Third, the rules promulgated by the Attorney General should clarify that a business that implements “reasonable security procedures and practices” following a data breach will be found to have “cured” the breach within the meaning of the CCPA.

53 As currently enacted, the CCPA is designed to afford businesses 30 days to cure a data breach and thereby to avoid “individual statutory damages or class-wide statutory damages”

54 Affording businesses this reasonable opportunity to cure deficiencies before private action is initiated will encourage greater transparency and cooperation between businesses, regulators, and consumers.55 The rulemaking should therefore strengthen this commonsense cure provision by clarifying the Attorney General’s interpretation that adoption of an appropriate security program is sufficient to cure an actionable disclosure. Even with such a clarification, businesses will remain eager to adopt appropriate security programs ex ante; in addition to the negative publicity that often accompanies a data breach, the CCPA makes clear that a plaintiff may still recover “actual damages” independent of any cure.56

Data is important to every business in the United States whether it be credit reporting companies enabling consumers to be able to access credit in a matter of minutes as opposed to days, marketers presenting tailored products and services to consumers, or automakers and technology firms contributing to the reduction of traffic deaths. Effective, innovative, and responsible use of data is improving the lives of Americans in significant ways. Large amounts of data are being used, analyzed, and shared to bring about these positive societal and economic changes, and companies must respect the privacy of individuals.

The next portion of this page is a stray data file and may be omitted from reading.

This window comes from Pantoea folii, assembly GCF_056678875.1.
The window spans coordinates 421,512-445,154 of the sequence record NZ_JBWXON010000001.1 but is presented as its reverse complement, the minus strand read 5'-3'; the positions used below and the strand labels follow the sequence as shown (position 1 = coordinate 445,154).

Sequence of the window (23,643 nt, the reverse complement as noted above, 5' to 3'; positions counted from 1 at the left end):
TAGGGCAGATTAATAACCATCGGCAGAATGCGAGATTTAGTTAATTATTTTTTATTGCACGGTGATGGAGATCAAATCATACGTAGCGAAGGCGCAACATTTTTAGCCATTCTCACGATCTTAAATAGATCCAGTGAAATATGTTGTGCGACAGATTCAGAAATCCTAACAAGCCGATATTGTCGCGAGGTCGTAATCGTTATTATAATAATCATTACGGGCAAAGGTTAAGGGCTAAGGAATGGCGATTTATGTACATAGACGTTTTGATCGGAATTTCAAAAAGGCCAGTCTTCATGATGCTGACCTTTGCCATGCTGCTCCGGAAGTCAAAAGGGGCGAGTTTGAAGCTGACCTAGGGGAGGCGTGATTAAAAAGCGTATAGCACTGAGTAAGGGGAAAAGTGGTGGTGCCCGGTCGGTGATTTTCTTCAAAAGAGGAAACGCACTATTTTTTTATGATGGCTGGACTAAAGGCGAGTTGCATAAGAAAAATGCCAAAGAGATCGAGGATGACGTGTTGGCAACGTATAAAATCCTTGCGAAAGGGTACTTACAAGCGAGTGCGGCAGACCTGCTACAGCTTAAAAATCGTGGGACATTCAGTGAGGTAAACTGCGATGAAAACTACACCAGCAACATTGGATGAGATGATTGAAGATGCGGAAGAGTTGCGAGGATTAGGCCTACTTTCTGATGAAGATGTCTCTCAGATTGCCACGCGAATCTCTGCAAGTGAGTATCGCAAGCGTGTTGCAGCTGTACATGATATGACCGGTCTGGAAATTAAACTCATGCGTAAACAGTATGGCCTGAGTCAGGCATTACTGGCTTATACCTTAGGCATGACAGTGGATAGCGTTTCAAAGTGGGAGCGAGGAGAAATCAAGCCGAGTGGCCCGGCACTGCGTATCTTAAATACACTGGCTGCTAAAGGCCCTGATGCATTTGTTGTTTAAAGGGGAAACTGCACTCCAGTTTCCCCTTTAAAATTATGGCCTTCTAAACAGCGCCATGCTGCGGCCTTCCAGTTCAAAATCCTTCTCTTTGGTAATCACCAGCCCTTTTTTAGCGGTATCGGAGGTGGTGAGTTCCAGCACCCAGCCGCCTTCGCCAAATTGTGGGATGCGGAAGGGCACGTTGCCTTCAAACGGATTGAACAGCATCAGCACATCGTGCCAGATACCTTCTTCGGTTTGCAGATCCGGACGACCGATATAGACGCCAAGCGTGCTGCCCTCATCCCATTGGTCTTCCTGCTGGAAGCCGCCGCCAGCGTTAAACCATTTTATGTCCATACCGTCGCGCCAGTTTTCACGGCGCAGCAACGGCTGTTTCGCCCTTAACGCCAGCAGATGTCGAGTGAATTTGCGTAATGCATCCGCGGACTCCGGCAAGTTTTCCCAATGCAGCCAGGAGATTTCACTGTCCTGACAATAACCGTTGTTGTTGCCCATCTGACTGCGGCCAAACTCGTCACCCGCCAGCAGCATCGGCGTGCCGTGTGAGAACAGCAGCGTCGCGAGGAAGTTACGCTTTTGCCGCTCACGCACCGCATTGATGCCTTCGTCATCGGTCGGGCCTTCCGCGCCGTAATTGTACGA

While a national privacy standard is preferable, the Chamber recognizes the important work being done in California to protect consumer privacy and asks that the Attorney General interpret CCPA from a risk-based perspective that protects consumers while promoting innovation. California should seek to avoid overly expansive definitions of personal information and protect popular consumer loyalty programs.

The U.S. Chamber Institute for Legal Reform urges California to amend the CCPA to ensure that its enforcement regime is focused on actual harm to consumers and not on incentivizing potentially destructive litigation that does little to help consumers. Consistent with that goal, ILR urges the Attorney General to consider in the current rulemaking the means outlined above for strengthening the statutory safe harbors enacted by the Legislature.

The Chamber and ILR stand ready to work with the Attorney General to protect consumer privacy and innovation.

Respectfully Submitted,

Tim Day Harold Kim
Senior Vice President Chief Operating Officer
Chamber Technology Engagement Center U.S. Chamber Institute for Legal Reform
55 See Privacy Principles, at 2. 56 § 1798.150(b).

1 See U.S. Chamber of Commerce Model Privacy Bill (February 13, 2019) available at (hereinafter “Model Bill”).

available at